Nitrogen and Energy Nutrition of Ruminants

Nitrogen and Energy Nutrition of Ruminants

1st Edition - February 27, 1986

Write a review

  • Editor: Ray Shirley
  • eBook ISBN: 9780080925790

Purchase options

Purchase options
DRM-free (PDF)
Sales tax will be calculated at check-out

Institutional Subscription

Free Global Shipping
No minimum order


This comprehensive volume examines the interrelationships of nitrogen and energy nutrition of ruminants. It provides exhaustive coverage of basic concepts, applications, and new research developments.Rumen microbial activity is emphasized. The author, an expert in animal nutrition, discusses new systems of determining dietary energy requirements, the effect of processing feedstuffs, and stress factors. He reviews the availability of nutrients in grains, distillers' grain residues, oilseed meals, molasses, silages, pastures, crop residues, and aquatic plants. Growth stimulants, nutritional management of ruminants in feedlots and pastures, and the value of feed additives are also among the topics considered.The scope of coverage provided by this volume will make it the leading reference for teachers, researchers, consultants, livestock producers, feed manufacturers, and all others who are involved in ruminant feeding and nutrition.From the Preface: This volume covers research on various nitrogen and energy feedstuffs and defines terminology commonly utilized in nitrogen and energy nutrition. The utilization of nitrogen and energy in oilseed meals, fish meals, cereal grains, distillers' residues, molasses, silages, grasses, hays, crop residues, animal waste, and nonprotein nitrogen sources is discussed. Details are given on development and utilization of net energy systems, systems for balancing total nitrogen, and nonprotein nitrogen with total digestible nutrients (TDN) or energy components of ruminant diets. Discussions are presented on metabolism, feedlot, milking, and grazing trials. Growth stimulants, processing of feedstuffs, type of animal, and environmental and management factors that affect feed intake, growth, feed efficiency, and quality of product are reviewed.Emphasis is given to the contributions of ruminal microbes in upgrading forage and nonprotein nitrogen sources to higher-quality bacterial protein, as well as their ability to downgrade high-quality protein and waste nitrogen when protein is fed in excess of microbial needs. Research is presented on means to increase bypassing of the rumen to prevent nitrogen wastage when ruminants are fed concentrate diets. Contributions of ruminal microbes in utilizing cellulosic materials as lignocellulose and hemicellulose as well as starch and other carbohydrates are discussed.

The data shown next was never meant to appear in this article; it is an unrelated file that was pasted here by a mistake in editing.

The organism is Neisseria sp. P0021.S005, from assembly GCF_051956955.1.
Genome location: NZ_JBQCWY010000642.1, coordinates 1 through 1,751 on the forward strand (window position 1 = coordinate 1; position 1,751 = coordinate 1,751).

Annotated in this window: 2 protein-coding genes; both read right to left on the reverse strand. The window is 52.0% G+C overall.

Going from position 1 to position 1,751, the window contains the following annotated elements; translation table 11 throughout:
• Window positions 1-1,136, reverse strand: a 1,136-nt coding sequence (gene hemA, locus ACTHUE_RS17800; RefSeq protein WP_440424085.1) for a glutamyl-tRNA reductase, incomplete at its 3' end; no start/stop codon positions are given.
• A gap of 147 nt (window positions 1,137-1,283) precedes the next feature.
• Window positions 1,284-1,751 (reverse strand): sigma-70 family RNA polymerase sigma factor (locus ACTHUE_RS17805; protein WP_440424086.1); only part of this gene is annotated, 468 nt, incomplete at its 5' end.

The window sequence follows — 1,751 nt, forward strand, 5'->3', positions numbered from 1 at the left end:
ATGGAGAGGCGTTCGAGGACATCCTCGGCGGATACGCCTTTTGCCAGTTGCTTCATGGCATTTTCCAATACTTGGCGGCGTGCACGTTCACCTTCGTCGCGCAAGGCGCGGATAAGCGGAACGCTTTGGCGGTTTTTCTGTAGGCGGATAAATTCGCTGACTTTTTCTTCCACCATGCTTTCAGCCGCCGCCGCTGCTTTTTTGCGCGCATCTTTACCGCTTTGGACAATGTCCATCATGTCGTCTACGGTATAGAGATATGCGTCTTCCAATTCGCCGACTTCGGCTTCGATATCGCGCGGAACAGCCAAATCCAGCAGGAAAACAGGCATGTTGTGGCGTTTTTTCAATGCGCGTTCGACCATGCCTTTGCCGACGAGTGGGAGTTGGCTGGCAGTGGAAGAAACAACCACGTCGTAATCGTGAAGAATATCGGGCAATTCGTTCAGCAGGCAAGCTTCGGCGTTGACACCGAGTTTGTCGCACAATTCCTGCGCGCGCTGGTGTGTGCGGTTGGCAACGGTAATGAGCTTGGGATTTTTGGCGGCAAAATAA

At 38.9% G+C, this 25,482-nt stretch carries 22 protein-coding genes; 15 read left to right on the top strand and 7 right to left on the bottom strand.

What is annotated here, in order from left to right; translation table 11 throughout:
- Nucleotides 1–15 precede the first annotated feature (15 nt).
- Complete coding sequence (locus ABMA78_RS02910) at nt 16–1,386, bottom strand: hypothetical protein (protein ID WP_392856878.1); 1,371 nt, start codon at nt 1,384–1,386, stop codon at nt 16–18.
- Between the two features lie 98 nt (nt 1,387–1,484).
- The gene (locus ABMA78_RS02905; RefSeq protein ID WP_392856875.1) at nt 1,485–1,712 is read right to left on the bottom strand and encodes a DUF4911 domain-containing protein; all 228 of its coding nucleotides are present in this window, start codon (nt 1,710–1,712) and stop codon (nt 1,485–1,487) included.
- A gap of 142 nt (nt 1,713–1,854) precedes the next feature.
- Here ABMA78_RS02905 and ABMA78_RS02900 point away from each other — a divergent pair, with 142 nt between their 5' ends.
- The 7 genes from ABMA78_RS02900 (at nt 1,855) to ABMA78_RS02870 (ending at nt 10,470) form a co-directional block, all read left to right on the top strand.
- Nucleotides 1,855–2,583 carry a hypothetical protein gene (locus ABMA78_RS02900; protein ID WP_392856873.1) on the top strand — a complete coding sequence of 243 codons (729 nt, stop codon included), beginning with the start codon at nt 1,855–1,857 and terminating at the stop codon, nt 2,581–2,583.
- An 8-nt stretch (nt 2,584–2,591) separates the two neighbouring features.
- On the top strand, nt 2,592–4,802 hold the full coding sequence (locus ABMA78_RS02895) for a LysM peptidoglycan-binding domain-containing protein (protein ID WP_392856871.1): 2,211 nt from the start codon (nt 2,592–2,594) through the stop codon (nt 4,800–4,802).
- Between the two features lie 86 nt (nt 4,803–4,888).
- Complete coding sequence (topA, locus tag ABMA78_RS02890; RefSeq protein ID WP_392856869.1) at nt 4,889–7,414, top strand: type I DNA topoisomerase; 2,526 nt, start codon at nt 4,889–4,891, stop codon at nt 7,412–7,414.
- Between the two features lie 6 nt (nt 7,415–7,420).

Table of Contents

  • Introduction.
    Feed Intake.
    Activity of Rumen Microbes.
    Monensin and Other Antibiotics Fed to Ruminants.
    Nutritional Energetics.
    Amino Acids.
    Nonprotein Nitrogen Utilization.
    Energy and Nitrogen Utilization in Feedstuffs.
    Protein and Energy in Forages and Roughages.
    Effects of Processing Feedstuffs on Nitrogen and Energy.
    Production Practices Affecting Nitrogen and Energy Nutrition.
    Nitrogen and Energy in Animal Excreta.
    Minerals and Water in Nitrogen and Energy Nutrition.
    Body Composition versus Nutritional and Other Factors.
    Endocrines and Nitrogen and Energy Nutrition.
    Effects of Ambient Temperature on Utilization of Nutrients.
    Composition of Feeds for Ruminants.

Product details

  • No. of pages: 358
  • Language: English
  • Copyright: © Academic Press 2012
  • Published: February 27, 1986
  • Imprint: Academic Press
  • eBook ISBN: 9780080925790

About the Series Volume Editor

Ray Shirley

Affiliations and Expertise

University of Florida, Gainesville, U.S.A.

About the Series Editor

Tony Cunha

Affiliations and Expertise

University of Florida, Gainesville, Florida, U.S.A. and California State Polytechnic University, Pomona, California, U.S.A.

Ratings and Reviews

Write a review

There are currently no reviews for "Nitrogen and Energy Nutrition of Ruminants"